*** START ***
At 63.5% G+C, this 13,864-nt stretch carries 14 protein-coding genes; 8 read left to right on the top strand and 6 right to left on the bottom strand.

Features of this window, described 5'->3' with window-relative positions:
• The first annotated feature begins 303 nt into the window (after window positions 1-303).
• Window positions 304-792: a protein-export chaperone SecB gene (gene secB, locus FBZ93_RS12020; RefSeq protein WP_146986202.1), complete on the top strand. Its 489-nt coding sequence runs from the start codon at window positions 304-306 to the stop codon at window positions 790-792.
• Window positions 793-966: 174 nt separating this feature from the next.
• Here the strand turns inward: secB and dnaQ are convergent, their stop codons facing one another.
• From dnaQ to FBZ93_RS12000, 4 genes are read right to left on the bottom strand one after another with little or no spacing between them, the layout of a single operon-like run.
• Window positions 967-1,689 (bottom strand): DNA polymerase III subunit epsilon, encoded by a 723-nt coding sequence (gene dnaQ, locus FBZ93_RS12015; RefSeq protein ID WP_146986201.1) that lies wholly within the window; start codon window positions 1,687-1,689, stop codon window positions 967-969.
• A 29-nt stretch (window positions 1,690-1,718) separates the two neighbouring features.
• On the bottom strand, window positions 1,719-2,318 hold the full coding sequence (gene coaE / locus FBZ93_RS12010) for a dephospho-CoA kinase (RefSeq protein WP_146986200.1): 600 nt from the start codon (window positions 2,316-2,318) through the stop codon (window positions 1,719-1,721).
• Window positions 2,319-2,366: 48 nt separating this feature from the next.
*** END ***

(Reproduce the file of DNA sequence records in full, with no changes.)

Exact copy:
At 63.5% G+C, this 13,864-nt stretch carries 14 protein-coding genes; 8 read left to right on the top strand and 6 right to left on the bottom strand.

Features of this window, described 5'->3' with window-relative positions:
• The first annotated feature begins 303 nt into the window (after window positions 1-303).
• Window positions 304-792: a protein-export chaperone SecB gene (gene secB, locus FBZ93_RS12020; RefSeq protein WP_146986202.1), complete on the top strand. Its 489-nt coding sequence runs from the start codon at window positions 304-306 to the stop codon at window positions 790-792.
• Window positions 793-966: 174 nt separating this feature from the next.
• Here the strand turns inward: secB and dnaQ are convergent, their stop codons facing one another.
• From dnaQ to FBZ93_RS12000, 4 genes are read right to left on the bottom strand one after another with little or no spacing between them, the layout of a single operon-like run.
• Window positions 967-1,689 (bottom strand): DNA polymerase III subunit epsilon, encoded by a 723-nt coding sequence (gene dnaQ, locus FBZ93_RS12015; RefSeq protein ID WP_146986201.1) that lies wholly within the window; start codon window positions 1,687-1,689, stop codon window positions 967-969.
• A 29-nt stretch (window positions 1,690-1,718) separates the two neighbouring features.
• On the bottom strand, window positions 1,719-2,318 hold the full coding sequence (gene coaE / locus FBZ93_RS12010) for a dephospho-CoA kinase (RefSeq protein WP_146986200.1): 600 nt from the start codon (window positions 2,316-2,318) through the stop codon (window positions 1,719-1,721).
• Window positions 2,319-2,366: 48 nt separating this feature from the next.